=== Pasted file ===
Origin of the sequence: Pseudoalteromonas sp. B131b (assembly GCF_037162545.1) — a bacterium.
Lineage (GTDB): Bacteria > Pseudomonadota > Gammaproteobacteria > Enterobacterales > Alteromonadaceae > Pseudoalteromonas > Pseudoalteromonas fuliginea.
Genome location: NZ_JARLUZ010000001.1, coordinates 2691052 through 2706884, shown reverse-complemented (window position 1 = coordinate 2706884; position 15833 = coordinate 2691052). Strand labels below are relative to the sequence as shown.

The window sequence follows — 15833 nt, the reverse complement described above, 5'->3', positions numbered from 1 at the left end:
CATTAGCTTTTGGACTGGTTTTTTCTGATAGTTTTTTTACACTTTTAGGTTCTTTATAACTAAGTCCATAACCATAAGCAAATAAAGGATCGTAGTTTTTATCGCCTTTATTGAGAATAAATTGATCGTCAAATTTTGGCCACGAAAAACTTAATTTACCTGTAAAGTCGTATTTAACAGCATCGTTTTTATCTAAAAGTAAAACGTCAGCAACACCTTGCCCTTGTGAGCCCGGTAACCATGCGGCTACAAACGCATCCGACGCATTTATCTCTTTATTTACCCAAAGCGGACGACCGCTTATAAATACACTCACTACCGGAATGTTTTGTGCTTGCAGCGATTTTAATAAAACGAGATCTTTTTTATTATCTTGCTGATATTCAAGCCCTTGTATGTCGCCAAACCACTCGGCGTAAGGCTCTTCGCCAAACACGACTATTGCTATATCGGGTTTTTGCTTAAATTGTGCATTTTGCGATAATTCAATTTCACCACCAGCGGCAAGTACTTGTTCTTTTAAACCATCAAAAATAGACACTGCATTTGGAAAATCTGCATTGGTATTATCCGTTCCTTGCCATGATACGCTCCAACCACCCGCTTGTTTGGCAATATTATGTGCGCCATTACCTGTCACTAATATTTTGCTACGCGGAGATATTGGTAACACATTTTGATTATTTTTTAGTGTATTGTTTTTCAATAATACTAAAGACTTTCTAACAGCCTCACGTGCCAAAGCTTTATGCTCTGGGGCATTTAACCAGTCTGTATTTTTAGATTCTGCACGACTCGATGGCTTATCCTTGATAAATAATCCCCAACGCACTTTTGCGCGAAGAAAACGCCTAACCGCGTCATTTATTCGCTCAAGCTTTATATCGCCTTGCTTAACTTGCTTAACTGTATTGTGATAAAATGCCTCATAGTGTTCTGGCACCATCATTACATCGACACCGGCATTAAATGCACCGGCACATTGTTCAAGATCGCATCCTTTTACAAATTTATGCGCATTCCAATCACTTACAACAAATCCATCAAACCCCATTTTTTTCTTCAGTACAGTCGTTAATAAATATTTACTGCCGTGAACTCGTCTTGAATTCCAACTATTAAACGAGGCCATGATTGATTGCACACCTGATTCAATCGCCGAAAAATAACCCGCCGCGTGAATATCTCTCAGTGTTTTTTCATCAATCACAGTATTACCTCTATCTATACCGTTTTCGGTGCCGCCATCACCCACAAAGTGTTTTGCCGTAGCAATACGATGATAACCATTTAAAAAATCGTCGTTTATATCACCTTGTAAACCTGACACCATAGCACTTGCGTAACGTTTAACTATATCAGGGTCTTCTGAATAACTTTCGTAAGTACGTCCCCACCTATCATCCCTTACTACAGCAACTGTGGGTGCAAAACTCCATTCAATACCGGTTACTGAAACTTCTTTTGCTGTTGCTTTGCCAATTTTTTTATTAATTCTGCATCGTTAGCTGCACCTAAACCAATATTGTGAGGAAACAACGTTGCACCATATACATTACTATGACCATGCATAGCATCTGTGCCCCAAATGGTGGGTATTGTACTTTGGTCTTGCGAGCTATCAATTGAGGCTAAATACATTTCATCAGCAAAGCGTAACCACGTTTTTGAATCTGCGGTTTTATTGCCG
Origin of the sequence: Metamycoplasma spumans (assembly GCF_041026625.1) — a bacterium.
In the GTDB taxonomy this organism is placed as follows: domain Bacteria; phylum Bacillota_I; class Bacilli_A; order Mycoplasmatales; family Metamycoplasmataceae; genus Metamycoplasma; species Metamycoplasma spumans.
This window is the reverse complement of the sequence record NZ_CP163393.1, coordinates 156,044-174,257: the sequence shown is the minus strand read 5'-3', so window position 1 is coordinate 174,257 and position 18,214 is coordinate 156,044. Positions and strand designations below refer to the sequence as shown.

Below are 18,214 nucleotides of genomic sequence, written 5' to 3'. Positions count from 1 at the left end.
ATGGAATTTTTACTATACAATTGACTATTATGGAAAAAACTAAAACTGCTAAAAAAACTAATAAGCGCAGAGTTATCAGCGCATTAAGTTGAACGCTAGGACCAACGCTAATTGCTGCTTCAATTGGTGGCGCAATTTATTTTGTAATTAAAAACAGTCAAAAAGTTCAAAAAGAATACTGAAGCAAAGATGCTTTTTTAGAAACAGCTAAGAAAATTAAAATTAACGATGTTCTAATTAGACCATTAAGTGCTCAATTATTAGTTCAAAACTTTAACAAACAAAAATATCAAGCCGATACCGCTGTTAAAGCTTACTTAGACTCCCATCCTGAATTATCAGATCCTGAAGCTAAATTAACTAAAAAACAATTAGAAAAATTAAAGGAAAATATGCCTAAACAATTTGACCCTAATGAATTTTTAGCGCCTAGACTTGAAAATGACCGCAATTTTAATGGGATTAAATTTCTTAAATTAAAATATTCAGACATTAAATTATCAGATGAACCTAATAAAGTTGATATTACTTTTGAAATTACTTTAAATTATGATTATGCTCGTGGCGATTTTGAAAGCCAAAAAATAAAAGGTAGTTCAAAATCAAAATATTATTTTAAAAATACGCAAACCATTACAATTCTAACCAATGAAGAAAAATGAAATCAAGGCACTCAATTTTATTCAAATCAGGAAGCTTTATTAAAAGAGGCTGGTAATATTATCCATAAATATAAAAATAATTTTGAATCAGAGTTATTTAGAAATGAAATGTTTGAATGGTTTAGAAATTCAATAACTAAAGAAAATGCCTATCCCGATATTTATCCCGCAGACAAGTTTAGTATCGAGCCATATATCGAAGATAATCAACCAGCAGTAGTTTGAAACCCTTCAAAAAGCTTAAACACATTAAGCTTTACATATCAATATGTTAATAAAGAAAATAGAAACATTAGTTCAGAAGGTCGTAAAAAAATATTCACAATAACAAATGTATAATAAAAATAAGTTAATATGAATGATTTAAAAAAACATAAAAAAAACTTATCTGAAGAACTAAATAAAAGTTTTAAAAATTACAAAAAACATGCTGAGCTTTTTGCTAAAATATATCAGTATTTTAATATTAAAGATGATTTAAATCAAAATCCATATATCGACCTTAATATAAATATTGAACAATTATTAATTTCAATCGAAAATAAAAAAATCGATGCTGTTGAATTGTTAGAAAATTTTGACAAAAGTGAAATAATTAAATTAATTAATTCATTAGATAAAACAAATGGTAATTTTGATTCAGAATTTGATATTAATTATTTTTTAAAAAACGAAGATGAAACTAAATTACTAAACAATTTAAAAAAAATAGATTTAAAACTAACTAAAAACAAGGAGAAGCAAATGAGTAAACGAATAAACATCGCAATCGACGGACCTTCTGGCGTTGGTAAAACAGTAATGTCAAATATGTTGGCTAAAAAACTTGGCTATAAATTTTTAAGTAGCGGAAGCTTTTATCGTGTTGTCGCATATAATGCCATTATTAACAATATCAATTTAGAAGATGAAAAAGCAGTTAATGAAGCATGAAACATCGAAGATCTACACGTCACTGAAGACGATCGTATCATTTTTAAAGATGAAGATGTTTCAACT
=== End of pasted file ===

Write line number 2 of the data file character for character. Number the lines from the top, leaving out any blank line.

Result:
Lineage (GTDB): Bacteria > Pseudomonadota > Gammaproteobacteria > Enterobacterales > Alteromonadaceae > Pseudoalteromonas > Pseudoalteromonas fuliginea.